Cycle Superhighway 1 work in Balls Pond Road finally set to begin in spring – after four-year wait
- Credit: Archant
A four-year standoff over a 100-yard stretch of road will finally end when a missing piece of Cycle Superhighway 1 is built – in spring 2019.
Plans were drawn up in 2015 to link the two halves of CS1 with a two-way protected bike lane in Balls Pond Road between Culford Road, in Hackney, and Kingsbury Road, in Islington.
But although the rest of the route has been open for years, neither council has seemed willing or able to get work done in the short stretch along the border. All the while, cyclists have been left to navigate a pair of risky turnings in a busy A-road flanked by bus lanes.
All three of the authorities involved – Islington, Hackney and TfL – have remained frustratingly tight-lipped over the hold-up, which is partly thought to involve protecting bus lanes on the affected stretch of Balls Pond Road.
Now the Gazette can reveal work is finally set to start in the spring.
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Where a street like Balls Pond Road borders two authorities, there is usually an agreement about which should take charge of it – in this case, Hackney.
Nonetheless, the delay is thought to relate in part to a problem on Islington’s side: a banned right-turn into Southgate Road from Balls Pond Road will need to be reopened so the right-turn into Culford Road can be blocked off instead.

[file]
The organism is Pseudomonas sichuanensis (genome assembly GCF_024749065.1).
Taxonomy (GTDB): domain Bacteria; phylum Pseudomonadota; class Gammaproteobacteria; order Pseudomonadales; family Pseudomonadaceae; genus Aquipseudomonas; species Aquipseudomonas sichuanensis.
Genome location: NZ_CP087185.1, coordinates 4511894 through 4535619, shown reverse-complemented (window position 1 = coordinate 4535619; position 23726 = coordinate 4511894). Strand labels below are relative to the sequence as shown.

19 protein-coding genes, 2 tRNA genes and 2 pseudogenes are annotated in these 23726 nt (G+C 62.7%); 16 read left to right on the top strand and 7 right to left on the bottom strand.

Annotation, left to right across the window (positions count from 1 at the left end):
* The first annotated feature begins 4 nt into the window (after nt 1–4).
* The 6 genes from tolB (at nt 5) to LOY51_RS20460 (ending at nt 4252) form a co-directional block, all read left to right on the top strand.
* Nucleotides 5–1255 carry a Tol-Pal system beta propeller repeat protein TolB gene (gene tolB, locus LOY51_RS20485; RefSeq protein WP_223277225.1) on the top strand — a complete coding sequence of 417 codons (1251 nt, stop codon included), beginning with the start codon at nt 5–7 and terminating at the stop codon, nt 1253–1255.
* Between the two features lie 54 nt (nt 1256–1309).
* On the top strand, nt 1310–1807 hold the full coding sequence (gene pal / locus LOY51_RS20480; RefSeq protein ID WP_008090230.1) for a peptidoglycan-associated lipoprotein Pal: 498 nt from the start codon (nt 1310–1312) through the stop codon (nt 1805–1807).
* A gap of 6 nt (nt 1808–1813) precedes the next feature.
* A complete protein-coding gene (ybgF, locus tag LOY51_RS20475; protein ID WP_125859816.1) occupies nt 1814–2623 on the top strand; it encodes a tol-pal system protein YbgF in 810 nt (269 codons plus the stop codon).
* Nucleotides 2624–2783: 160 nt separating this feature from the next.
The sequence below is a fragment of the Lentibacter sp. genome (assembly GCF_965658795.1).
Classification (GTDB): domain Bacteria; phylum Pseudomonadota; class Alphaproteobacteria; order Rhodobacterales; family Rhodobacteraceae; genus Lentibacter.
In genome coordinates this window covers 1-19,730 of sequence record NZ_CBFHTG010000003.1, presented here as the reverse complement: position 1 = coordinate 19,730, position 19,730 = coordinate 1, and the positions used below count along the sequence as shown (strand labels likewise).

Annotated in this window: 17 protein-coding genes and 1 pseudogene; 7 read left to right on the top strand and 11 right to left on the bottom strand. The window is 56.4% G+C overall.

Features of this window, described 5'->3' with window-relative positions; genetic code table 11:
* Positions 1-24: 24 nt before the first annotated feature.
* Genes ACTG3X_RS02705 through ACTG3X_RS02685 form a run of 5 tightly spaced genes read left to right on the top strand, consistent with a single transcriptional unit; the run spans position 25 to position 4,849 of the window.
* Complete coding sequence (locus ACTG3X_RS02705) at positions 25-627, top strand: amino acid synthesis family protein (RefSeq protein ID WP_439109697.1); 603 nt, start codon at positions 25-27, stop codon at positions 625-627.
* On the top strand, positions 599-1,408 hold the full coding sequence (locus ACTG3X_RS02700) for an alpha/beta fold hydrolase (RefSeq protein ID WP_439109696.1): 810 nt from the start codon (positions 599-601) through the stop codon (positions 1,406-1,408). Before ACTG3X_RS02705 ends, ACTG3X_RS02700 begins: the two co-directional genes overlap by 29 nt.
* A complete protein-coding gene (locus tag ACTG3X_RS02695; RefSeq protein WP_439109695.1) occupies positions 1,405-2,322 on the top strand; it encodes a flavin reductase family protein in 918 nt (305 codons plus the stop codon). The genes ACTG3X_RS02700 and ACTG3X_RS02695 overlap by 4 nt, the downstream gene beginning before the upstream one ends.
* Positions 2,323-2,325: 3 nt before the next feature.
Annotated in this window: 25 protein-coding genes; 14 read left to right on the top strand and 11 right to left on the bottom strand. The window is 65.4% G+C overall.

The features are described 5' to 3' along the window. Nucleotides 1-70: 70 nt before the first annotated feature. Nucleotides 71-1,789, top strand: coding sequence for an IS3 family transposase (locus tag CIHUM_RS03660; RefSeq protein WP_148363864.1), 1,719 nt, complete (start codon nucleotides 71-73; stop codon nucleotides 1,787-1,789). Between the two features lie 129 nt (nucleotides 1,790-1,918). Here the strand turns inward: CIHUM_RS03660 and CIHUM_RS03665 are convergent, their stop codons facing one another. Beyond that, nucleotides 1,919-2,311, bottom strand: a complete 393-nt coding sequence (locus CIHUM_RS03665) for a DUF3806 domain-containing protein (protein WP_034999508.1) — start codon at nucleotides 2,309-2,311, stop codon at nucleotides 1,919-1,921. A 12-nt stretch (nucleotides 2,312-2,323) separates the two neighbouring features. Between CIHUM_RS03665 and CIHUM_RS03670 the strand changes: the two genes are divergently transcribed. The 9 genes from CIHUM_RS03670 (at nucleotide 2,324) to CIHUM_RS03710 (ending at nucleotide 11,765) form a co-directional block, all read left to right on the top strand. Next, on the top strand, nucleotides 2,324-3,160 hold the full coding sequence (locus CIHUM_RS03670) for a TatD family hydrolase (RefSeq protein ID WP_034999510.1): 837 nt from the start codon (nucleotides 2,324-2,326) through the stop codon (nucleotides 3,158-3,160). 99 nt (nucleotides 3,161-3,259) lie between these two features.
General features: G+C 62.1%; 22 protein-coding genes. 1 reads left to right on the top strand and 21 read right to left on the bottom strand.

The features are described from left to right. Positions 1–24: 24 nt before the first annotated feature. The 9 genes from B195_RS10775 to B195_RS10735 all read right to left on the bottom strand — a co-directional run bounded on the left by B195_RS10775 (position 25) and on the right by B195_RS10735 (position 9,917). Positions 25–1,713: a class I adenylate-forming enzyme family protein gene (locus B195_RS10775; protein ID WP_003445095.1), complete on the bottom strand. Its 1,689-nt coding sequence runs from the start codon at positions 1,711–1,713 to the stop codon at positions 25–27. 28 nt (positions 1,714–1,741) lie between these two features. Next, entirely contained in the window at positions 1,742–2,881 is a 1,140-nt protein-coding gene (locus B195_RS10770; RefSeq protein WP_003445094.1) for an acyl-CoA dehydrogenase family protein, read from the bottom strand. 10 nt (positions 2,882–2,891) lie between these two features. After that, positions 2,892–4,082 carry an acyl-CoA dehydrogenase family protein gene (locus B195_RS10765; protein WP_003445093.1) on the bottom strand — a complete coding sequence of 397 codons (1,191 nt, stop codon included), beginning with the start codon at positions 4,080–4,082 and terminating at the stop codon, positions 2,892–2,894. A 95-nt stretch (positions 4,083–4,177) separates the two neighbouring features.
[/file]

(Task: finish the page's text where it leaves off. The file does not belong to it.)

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An earlier hold-up was caused by the scheme’s contingency on a six-month road closure trial in De Beauvoir, although that will be two years old by the spring.
Hackney’s deputy mayor Cllr Feryal Demirci, who holds that council’s transport portfolio, said: “Like everyone, we want to make sure the link between Culford Road and Kingsbury Road is safe.
“TfL, Islington Council and Hackney Council are working on delivering the scheme that we consulted on, and we expect work to start in spring next year.”
A similarly opaque Nigel Hardy, TfL’s head of programme sponsorship, said: “We are working closely with Hackney and Islington councils on the proposals for Balls Pond Road so we can agree a way forward.”
The start date will be welcome news for the people who actually use the road: between 2008 and 2017, the 100 yards in question saw nine cyclists injured in collisions, three seriously.
TfL’s cycle superhighways programme is meanwhile beset by some rather larger problems – such as the judicial review set to be heard next month against CS11 at Swiss Cottage.